Former classmates of Challis were inspired by his courage.

"I prayed every night for him," Freedom High School Quarterback Jeremy Herzog said. "I know many people did but I just couldn't believe how much of a fighter he was."

Challis spread a message of hope while he was alive. His motto: "Courage + Believe = Life."

"Don't look at dying as a bad thing. Look at it as a chance to meet God and just make the best of the time you do have," he said.

Challis graduated high school in June and continued to spread his positive message. That month he was also an honorary manager during a game with the Pirates and he spoke to the team in the locker room.

First baseman Adam LaRoche tells KDKA John's words moved him and he kept in touch with him after his visit.

"If there's a good thing that came out of it it's all the lives that he's touched," LaRoche said. "And the things he had to go through, what he did and didn't get to live life but you know he's going to be ... he'll be looking down from heaven and seeing all the guys that he's changed down here."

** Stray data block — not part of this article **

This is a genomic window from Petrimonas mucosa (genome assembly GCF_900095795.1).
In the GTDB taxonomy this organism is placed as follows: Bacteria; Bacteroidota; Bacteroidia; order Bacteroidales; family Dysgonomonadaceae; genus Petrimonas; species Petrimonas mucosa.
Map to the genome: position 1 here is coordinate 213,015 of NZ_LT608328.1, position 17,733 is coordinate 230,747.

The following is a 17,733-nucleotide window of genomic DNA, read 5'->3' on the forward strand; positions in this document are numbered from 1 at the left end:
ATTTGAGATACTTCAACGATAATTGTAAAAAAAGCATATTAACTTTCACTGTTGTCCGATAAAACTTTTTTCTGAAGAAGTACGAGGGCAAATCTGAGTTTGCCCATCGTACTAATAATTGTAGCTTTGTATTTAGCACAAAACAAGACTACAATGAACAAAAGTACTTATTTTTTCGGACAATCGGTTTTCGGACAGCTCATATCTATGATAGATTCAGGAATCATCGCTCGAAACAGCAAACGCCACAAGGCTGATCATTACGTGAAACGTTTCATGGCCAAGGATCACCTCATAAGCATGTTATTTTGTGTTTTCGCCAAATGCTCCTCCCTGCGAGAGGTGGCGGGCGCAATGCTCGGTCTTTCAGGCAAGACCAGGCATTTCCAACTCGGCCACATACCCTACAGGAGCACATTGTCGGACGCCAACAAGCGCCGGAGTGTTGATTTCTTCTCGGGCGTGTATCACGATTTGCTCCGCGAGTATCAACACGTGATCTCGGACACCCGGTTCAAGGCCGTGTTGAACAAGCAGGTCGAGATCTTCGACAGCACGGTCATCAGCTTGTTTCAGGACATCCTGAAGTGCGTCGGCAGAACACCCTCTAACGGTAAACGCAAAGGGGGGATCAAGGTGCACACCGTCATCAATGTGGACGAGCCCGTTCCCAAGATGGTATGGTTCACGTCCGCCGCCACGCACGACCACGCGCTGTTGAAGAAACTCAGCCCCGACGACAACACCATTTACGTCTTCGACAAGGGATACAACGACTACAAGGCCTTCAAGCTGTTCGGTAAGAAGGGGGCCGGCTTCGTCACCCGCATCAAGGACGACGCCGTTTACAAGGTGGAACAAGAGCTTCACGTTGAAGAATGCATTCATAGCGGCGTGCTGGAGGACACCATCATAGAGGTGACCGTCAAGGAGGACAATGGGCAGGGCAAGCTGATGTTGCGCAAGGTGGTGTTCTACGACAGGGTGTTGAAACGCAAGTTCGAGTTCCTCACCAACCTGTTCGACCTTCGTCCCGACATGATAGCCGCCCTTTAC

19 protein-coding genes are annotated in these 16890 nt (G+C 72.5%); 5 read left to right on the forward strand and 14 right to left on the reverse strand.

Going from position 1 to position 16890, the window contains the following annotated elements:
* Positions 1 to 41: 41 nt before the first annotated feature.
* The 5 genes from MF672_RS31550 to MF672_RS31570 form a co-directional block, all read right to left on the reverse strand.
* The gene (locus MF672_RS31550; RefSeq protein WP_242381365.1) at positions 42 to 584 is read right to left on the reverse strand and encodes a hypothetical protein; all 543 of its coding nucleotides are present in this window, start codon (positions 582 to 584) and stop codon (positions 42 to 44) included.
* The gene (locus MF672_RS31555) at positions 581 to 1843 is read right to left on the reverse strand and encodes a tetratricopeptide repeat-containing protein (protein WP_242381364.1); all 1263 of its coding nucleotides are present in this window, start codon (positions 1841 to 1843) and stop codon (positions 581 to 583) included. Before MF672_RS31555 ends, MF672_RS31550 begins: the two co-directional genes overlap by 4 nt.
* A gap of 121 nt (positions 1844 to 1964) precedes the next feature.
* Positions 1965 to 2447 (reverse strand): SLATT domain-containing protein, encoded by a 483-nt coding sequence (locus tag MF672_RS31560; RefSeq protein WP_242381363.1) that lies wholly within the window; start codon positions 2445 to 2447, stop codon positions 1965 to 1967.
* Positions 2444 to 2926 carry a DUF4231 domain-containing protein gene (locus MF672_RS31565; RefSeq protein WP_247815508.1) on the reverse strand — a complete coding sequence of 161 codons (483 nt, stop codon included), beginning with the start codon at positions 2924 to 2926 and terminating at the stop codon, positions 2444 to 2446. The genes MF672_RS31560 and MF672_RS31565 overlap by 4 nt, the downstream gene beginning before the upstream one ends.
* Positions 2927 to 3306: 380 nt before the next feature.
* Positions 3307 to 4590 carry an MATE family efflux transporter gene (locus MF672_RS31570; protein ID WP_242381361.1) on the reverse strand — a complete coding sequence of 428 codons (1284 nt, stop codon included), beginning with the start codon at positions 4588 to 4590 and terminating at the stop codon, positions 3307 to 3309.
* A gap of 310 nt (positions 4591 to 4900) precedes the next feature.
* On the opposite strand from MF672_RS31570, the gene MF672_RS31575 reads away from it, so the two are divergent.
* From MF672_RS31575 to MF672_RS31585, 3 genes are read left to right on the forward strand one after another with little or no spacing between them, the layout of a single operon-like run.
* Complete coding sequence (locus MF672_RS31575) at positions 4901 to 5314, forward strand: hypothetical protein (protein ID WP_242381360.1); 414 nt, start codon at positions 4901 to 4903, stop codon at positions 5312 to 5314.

His father Scott Challis tells KDKA that New York Yankee Alex Rodriguez called John last week to see how he was doing.

Challis also met Steelers QB Ben Roethlisberger and team chairman Dan Rooney. The team released a statement expressing their condolences.

"The Steelers are greatly saddened by the news of the passing of John Challis. Our thoughts and prayers go out to John's family during this difficult time."

In a statement, the Penguins also send their deepest sympathy to the Challis family.

"John was an extraordinarily courageous young man who touched all of our lives with his strength, passion, dignity and caring for others. Because of his attitude and actions, especially in the last year of his life when he faced so much adversity, his memory will last forever."

The viewing for Challis will be held at Noll Funeral Home in Beaver from 2 p.m. to 4 p.m. and 6 p.m. to 8 p.m. on Thursday and Friday.

His funeral is will be held at 11 a.m. on Saturday at Saints Peter and Paul Parish in Beaver.

Courage For Life Foundation

August 02, 2008

Inspirational Teen Serves As Mayor For The Day

CONWAY ― The inspirational Beaver County teen, who is fighting a tough battle against cancer, was presented with a very special honor today.